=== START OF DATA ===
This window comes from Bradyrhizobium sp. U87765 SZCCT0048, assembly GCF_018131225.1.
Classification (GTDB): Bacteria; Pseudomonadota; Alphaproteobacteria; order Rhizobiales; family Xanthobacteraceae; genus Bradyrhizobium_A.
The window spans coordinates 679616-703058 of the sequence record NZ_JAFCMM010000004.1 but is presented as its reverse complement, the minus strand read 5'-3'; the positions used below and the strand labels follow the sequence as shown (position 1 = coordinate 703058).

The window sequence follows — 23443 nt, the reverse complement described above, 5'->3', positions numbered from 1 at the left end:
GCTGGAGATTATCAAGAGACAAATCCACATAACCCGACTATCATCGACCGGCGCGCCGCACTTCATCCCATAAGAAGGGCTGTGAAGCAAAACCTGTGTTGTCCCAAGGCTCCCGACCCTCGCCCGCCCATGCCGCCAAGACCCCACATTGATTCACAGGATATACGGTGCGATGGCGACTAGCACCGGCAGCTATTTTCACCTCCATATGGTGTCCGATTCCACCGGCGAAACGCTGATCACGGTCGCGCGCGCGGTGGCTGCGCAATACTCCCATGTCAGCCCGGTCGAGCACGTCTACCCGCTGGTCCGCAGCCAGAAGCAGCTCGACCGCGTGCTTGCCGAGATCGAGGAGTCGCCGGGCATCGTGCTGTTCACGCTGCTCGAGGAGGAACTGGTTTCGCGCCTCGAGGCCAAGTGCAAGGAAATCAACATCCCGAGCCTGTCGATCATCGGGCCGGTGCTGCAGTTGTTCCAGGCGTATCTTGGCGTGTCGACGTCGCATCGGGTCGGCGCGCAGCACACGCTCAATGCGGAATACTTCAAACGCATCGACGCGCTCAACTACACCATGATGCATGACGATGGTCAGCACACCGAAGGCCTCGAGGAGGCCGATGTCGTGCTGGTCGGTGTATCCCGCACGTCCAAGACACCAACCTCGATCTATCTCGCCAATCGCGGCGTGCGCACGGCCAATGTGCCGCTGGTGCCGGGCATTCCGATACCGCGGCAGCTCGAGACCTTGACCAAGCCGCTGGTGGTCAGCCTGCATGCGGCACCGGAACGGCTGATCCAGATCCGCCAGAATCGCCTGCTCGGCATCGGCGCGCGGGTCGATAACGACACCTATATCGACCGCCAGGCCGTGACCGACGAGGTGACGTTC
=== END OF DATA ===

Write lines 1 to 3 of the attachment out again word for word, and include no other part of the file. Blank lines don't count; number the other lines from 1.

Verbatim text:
This window comes from Bradyrhizobium sp. U87765 SZCCT0048, assembly GCF_018131225.1.
Classification (GTDB): Bacteria; Pseudomonadota; Alphaproteobacteria; order Rhizobiales; family Xanthobacteraceae; genus Bradyrhizobium_A.
The window spans coordinates 679616-703058 of the sequence record NZ_JAFCMM010000004.1 but is presented as its reverse complement, the minus strand read 5'-3'; the positions used below and the strand labels follow the sequence as shown (position 1 = coordinate 703058).